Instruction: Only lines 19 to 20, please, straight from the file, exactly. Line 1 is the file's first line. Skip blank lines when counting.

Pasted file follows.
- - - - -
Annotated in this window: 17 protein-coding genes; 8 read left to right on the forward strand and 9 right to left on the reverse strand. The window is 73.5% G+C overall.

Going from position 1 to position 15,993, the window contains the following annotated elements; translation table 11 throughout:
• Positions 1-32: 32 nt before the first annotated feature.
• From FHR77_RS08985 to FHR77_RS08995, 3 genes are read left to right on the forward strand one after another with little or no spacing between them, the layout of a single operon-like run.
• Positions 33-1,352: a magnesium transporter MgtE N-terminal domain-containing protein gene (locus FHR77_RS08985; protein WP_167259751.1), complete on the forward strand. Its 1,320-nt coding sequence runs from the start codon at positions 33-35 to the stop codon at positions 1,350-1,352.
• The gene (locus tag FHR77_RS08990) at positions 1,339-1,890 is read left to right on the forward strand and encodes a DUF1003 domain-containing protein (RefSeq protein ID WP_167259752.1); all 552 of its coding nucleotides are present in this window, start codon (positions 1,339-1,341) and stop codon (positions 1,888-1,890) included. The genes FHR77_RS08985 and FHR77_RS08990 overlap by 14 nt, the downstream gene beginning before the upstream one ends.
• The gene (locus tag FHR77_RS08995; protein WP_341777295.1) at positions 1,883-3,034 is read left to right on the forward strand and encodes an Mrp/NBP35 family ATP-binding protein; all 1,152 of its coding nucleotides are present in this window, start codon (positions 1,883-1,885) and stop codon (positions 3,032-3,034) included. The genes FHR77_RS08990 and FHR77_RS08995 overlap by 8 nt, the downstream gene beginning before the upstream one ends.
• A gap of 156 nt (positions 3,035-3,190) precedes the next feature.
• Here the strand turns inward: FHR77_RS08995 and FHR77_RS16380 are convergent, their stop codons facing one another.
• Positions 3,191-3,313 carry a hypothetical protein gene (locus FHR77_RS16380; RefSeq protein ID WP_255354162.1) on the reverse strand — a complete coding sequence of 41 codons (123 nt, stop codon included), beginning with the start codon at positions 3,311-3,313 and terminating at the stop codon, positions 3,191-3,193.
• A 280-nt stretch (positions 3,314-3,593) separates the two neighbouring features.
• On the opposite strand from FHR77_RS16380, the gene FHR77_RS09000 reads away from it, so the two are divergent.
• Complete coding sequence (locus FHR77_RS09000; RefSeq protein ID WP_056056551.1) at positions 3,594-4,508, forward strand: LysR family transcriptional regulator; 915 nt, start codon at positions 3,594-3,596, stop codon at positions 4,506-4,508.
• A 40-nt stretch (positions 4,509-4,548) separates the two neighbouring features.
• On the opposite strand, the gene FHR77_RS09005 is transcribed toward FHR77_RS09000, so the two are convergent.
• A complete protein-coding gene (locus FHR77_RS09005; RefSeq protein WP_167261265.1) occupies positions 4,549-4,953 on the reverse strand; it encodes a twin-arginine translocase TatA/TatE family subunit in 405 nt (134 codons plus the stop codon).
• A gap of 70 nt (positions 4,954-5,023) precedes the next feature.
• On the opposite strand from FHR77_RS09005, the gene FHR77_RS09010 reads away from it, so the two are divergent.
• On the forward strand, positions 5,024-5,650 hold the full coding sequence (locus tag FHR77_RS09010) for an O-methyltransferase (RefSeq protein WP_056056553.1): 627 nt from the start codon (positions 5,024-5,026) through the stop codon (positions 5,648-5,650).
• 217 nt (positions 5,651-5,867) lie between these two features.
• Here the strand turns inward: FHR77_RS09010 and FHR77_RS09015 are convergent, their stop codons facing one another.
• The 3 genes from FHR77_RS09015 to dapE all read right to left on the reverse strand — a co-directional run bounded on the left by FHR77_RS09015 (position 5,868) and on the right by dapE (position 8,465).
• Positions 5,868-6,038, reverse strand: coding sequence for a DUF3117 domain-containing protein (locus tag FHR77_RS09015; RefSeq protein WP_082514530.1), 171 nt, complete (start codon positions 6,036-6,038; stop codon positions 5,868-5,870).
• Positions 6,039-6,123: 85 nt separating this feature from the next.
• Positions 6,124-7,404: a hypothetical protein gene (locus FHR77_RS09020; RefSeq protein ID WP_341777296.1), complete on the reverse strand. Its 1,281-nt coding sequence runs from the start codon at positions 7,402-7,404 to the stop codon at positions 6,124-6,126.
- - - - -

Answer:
• On the forward strand, positions 5,024-5,650 hold the full coding sequence (locus tag FHR77_RS09010) for an O-methyltransferase (RefSeq protein WP_056056553.1): 627 nt from the start codon (positions 5,024-5,026) through the stop codon (positions 5,648-5,650).
• 217 nt (positions 5,651-5,867) lie between these two features.